But Google is about to have an even bigger problem on their hand when it comes to partners. To date, Android has been the only game in town when it comes to alternative operating systems for smartphones and tablets. But that is about to change. With Microsoft now entering the market with Windows based operating systems for smartphones and tablets, these vendors now have a solid alternative to Android. And pretty much every one of them will be doing a Windows Tablet. And with doing a Windows Tablet comes major marketing dollars from Microsoft as well as huge industry interest for this tablet platform since it includes backward compatibility with existing Windows Apps.
This means that Google has even less control of their partners push for any Android tablets and this probably translates into Android tablets in general losing steam. Sure, Amazon will continue to use Android and in a sense advance Android in tablets. But their version of Android is their own amalgamation of the Android OS and their own special tweaks and in no way really advances Android itself in the market.
Now, when Google is asked about their Motorola purchase, they say it was for the patents and they plan to treat Motorola just as if it is another Android vendor and not give them any preferential treatment. Well, if you buy that, then I have bridge in NYC that I want to sell you very cheap! I believe Google knew full well that at some point Android could become really challenged and that their vendors could desert them. So the Motorola purchase was insurance. At first they could just gleam value from the patents and hope that this alone was worth the price. However, having Motorola in their backpocket that would let them become vertically integrated at the turn of a switch was the real goal of this acquisition.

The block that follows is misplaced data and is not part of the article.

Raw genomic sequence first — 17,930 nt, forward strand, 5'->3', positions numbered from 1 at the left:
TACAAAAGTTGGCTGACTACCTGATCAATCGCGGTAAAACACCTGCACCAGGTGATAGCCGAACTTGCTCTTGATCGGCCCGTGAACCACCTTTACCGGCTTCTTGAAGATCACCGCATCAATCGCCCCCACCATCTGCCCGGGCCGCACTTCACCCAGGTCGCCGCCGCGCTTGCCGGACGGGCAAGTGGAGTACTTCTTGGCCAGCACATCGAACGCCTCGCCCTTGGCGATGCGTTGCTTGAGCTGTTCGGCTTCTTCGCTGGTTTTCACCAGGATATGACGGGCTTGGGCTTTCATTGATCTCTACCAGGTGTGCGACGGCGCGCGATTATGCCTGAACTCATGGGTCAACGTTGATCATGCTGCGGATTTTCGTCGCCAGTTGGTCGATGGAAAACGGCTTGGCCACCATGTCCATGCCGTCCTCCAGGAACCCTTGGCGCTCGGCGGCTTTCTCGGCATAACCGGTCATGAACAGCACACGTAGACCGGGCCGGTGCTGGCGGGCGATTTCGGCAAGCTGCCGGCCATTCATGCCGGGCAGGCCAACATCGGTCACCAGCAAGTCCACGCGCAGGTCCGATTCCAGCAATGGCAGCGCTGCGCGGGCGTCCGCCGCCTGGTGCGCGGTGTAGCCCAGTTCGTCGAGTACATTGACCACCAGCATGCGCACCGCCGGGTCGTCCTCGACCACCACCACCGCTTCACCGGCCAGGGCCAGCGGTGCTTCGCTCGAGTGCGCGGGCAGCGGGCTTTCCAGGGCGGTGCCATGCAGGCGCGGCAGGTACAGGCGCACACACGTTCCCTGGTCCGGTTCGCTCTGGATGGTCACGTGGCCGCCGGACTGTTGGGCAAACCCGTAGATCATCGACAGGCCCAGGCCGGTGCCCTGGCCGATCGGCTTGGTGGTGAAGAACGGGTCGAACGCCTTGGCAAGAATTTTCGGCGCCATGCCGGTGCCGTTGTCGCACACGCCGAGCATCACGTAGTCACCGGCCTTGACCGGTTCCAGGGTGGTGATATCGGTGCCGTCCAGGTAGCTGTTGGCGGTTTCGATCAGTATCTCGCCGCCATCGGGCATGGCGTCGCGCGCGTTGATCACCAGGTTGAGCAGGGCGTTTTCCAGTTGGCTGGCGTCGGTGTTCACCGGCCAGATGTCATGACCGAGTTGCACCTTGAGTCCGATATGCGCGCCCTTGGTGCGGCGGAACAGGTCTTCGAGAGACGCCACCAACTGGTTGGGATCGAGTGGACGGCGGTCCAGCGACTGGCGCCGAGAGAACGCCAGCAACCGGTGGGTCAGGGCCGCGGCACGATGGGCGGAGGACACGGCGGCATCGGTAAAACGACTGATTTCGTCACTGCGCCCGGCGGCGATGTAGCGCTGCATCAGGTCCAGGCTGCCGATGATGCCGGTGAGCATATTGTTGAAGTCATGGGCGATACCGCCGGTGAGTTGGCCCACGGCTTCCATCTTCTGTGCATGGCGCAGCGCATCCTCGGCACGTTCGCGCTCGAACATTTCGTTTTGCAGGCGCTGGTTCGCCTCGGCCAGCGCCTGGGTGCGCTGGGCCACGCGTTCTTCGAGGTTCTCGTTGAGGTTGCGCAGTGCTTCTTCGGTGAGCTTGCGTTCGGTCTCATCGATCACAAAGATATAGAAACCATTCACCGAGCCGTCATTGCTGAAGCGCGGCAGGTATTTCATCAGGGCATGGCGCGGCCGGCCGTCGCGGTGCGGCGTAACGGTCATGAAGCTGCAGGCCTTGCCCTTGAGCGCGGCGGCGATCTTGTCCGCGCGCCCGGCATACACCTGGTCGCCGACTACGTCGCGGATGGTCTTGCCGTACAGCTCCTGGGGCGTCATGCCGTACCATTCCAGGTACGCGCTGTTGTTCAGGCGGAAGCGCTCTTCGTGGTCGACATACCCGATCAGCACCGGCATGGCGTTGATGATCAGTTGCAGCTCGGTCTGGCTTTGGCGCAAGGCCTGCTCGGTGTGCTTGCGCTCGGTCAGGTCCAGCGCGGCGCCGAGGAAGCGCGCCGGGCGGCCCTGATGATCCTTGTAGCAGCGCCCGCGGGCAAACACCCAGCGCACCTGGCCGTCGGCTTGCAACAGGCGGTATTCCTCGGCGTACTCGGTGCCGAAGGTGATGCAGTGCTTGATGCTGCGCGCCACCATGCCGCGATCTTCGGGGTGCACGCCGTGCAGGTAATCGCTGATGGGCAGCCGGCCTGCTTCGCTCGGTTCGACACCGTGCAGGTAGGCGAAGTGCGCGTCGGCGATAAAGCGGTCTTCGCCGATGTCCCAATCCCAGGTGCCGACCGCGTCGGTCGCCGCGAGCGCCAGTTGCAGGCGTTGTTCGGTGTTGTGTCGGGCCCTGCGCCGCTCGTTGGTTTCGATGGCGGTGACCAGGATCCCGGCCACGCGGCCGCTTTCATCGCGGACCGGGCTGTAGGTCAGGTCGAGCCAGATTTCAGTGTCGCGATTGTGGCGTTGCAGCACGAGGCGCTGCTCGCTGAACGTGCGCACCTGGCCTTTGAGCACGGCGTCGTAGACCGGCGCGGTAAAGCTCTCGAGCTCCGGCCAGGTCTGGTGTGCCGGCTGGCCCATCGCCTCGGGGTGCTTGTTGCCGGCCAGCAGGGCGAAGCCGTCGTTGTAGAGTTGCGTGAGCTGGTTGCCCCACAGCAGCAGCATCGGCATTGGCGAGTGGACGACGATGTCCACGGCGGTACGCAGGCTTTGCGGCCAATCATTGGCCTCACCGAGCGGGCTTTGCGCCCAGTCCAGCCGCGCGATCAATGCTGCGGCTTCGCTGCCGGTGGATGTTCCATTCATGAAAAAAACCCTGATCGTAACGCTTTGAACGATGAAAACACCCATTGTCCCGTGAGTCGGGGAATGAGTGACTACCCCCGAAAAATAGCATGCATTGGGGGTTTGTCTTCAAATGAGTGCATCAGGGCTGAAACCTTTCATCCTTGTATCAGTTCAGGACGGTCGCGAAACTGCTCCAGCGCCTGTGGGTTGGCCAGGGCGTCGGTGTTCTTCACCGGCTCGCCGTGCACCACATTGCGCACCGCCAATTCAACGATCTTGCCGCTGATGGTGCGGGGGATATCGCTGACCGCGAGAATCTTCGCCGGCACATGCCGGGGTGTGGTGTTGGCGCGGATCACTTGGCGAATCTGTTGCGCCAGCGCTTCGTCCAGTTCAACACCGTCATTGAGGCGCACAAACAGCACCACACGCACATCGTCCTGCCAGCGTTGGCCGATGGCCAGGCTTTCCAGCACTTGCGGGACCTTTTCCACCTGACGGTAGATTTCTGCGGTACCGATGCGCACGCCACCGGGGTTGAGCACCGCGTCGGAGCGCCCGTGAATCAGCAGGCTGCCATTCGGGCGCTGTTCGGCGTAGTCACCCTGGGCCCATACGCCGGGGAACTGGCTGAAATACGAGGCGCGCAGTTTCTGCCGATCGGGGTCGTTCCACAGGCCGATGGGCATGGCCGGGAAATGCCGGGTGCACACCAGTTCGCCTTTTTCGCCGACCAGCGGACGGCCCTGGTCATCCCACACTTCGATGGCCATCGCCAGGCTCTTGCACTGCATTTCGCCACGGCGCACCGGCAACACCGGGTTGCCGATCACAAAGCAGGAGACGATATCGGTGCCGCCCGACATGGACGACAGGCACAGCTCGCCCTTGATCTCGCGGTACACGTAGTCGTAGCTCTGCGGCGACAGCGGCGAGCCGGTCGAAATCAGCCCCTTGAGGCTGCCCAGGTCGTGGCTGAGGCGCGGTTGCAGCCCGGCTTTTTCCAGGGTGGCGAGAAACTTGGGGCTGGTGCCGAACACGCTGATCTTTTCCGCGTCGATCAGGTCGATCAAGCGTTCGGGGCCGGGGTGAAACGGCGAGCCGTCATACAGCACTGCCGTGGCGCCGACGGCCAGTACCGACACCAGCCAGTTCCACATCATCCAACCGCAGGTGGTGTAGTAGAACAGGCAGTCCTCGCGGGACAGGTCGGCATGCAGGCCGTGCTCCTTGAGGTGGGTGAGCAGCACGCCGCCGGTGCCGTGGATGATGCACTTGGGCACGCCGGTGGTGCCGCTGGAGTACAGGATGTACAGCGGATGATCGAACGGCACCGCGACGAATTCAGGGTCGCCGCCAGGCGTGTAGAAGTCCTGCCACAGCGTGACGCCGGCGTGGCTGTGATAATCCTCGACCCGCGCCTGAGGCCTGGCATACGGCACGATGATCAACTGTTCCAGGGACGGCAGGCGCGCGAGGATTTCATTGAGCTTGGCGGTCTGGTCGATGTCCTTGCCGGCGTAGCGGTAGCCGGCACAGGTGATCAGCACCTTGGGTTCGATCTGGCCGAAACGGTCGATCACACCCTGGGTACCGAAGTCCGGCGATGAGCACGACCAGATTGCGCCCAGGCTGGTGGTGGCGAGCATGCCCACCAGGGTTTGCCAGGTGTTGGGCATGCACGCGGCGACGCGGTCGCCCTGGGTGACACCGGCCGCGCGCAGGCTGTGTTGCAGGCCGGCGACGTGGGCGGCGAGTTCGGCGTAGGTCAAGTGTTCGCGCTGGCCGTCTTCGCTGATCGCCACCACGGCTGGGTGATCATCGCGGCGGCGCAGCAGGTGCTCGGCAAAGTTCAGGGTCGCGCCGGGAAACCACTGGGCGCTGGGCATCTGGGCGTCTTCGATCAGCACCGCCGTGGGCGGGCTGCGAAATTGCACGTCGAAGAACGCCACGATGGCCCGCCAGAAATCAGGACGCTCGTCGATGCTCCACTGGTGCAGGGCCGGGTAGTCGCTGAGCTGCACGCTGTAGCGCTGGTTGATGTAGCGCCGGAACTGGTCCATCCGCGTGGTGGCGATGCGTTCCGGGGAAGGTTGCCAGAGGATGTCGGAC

Now, in my opinion, it is not a question of “if” they make Motorola their hardware arm. It is a matter of when and I believe that this will happen this summer. Put yourself in their position. By the fall, all of their key Android vendors will also be backing Windows 8 and you can be sure that this will be the beginning of these vendors de-emphasizing their Android products. Google better be ready to pick up the ball with Motorola by then or their ability to control their own destiny will take a real hit given the momentum that will come in Windows 8 tablets this fall.
More Acquisitions Will Happen to Go Vertical